Once again, the Fed came to the rescue of the markets and in its own language laid out the reasons why markets should be so cheerful. For one the dividend discount model is still relevant. Stretched PEs are no longer required for callisthenics as they are no longer stretched. We can all sleep much better in full knowledge that inflation is not raising its ugly head any time soon. We pored over the minutes, we parsed every phrase and word, we ran the algo’s to tell about changes in language. There was nothing to discover other than the Fed was split. Inflation remains below the target rate and that a hike in rates is not due probably this year. The Board once agreed to monitor inflation.
The probability of a rate hike this year by December has now fallen to 31%. Bonds and equities have reacted accordingly. Inflation has cooled and the big discussion in the markets was when the winding up of Tarp would commence. In the Minutes, we are told to expect an announcement in September. The gabfest in Jackson Hole starts shortly and maybe we will get a guide then as to when the Fed will start unwinding its balance sheet and if Draghi also harbours similar ideas. (Draghi is not expected to deliver a speech at Jackson Hole it has been reported, however that relates to new policy)
With Trump and li’l Kim no longer rattling sabres international markets are more relaxed with money flowing into Europe. Brexit is now becoming more relevant and as bankers start to move into Frankfurt. With property prices and building construction booming, many Frankfurtians are now saying “nein”. All of a sudden Bankers are no longer welcome.
In another twist, Trump once again proved he cannot work with anyone if they are not an employee. He disbanded his CEO business council after several members resigned following his Charlottesville remarks. And in yet another twist, with the looming debt ceiling and possible Government shutdown on September 29 we are hearing no words from Mnuchin or Cohn (slated to replace Yellen) regarding how the Government will be funded and policy relating to taxation and infrastructure. And yet in another missive Trump took aim at Bezos after his Washington Post posted a critical story about Trump.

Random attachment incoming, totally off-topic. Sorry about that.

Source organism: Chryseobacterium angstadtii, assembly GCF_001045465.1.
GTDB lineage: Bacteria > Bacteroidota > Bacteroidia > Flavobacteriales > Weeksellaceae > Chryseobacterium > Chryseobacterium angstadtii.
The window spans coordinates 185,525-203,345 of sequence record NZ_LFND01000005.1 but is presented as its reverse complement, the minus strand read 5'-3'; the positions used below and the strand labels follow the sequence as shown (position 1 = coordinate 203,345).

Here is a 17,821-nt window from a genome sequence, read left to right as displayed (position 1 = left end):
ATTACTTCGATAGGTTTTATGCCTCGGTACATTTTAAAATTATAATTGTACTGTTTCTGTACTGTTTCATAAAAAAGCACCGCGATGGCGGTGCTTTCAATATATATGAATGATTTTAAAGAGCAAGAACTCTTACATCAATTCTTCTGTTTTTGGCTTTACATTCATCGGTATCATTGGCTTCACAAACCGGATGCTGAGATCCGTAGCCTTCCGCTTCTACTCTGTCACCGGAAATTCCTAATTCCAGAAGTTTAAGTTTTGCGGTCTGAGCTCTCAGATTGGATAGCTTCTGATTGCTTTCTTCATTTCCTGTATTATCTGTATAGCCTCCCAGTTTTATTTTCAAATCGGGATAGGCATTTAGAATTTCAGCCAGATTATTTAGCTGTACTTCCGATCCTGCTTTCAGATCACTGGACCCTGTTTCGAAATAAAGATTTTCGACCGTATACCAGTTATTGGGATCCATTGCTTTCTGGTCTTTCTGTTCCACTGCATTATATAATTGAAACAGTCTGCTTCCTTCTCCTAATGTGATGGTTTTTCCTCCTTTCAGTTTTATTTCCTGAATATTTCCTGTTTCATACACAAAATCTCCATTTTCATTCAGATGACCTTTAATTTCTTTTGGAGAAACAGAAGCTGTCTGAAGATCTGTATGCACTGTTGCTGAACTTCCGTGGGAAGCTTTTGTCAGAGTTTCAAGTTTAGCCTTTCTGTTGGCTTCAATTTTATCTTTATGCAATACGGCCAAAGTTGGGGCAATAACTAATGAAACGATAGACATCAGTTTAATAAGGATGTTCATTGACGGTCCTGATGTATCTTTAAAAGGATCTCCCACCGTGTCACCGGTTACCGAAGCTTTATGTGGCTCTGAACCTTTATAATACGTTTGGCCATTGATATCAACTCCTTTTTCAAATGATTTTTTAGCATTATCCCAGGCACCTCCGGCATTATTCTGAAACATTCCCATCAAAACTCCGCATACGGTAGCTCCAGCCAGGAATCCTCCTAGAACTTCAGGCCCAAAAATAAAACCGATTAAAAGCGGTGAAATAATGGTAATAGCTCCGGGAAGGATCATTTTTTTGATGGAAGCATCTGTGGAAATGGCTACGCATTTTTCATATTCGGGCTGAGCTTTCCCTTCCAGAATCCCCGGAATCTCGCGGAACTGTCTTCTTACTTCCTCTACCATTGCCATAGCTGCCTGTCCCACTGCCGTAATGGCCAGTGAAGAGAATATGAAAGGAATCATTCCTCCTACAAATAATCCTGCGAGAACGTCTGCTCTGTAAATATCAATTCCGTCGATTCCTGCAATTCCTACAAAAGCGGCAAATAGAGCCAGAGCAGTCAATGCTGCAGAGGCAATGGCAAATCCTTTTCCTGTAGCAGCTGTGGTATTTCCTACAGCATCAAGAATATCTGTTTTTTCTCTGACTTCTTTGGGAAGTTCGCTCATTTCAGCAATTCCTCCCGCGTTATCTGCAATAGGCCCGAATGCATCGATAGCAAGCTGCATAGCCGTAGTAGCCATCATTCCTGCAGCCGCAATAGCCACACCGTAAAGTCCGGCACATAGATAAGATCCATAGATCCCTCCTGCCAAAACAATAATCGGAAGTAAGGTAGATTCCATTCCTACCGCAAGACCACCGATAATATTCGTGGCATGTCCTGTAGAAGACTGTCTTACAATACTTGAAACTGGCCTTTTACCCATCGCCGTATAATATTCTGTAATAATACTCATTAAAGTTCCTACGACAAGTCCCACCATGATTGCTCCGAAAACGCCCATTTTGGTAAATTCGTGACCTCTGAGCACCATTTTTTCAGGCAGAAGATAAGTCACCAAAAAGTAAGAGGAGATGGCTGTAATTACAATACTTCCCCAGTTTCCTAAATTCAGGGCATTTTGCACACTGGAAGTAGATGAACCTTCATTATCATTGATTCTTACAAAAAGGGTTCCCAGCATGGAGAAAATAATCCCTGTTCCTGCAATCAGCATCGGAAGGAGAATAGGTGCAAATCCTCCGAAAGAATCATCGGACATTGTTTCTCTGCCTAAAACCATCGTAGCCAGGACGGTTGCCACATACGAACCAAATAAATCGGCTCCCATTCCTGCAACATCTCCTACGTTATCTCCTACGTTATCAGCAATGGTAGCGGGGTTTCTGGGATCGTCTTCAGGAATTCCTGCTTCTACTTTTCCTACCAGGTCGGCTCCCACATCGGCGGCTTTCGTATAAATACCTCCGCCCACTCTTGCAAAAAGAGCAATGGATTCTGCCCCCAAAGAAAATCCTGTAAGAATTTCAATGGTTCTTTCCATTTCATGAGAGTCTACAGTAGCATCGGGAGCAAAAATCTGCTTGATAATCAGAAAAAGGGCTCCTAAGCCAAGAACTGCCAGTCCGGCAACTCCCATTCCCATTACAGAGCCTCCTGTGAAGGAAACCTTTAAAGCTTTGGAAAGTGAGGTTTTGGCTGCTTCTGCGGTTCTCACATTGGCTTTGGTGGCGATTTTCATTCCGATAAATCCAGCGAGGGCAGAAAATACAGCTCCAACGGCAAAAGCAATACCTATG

Trump has to learn that Government is not a private company nor is he king. Charlottesville could end up being a disaster for the GOP as the GOP has been relatively muted in its criticism of Trump and his support of alt -right extreme groups. Once again Trump’s Administration is being questioned as to whether it can get anything done and calls into question tax and infrastructure reform.
The USD was weaker against a basket of currencies. The USD Dollar Index fell 0.36%. The dollar is being affected in several ways. Money is flowing into Europe because of better economic growth and geopolitical risk is waning. Also, it is unlikely the Fed is going to hike anytime soon. The pound’s slide continues with some analysts believing it could converge to the euro. NAFTA talks continue to pose problems for the loony and peso as talks drag on with little chance of a resolution anytime soon.
Equities and Bonds Recap:
The equity market was sluggish. The Dow rose 0.1%, the S&P rose 0.1% and the Stoxx 600 rose 0.7%.
Bonds rallied on the back of the Fed Minutes. With interest rate hikes not due anytime soon and the inflation genie firmly contained in its bottle, bonds staged a muted rally. The 2-year note rallied 2 bp to close 1.33%, the 10-year closed at 2.225% and the 30-year closed 2.807%. The curve flattened about 2 bp. The 2/10 closed 89.2bp, the 10/30 closed 58.3bp (out 1 bp) and 2/30 closed 147.7 in 2 bp. The euro 10-year benchmarks were out about 2bp, with the bund at 0.438% the OAT at 0.735% and the gilt at 1.109%. U.S. home construction fell 4.8% in July raising fears of the strength of the housing market in the 3rd quarter.
Commodities were mixed. Zinc hit a high after surging to the highest price in a decade up 5.4% on the day. It is believed that Chinese traders have been buying zinc after a hike in steel fees by the Shanghai Futures Exchange. Copper rallied 2.9% and aluminium hit a 3 year high. WTI fell 1.7%.
Aussie Market Today
Australia continues to make a mockery of itself after creating a constitutional crisis of its own making. Julie Bishop has declared war on the Kiwis in the wake of Joyce being a Kiwi by parental citizenship. This should provide the Wallabies enough incentive to bash and beat the hapless All Blacks.
Unfortunately, this won’t be the case and for this poor rugby tragic he will have to watch yet another belting of the Wallabies by the AB’s. The constitutional crisis is a problem as the Government controls the Lower House by one vote, hence if Barnaby resigns the government flounders. It is not causing any major jitters yet but could if policy is jeopardised or Joyce is forced to resign.
On the day however equity should stage a small rally and bonds will be slightly better on the day.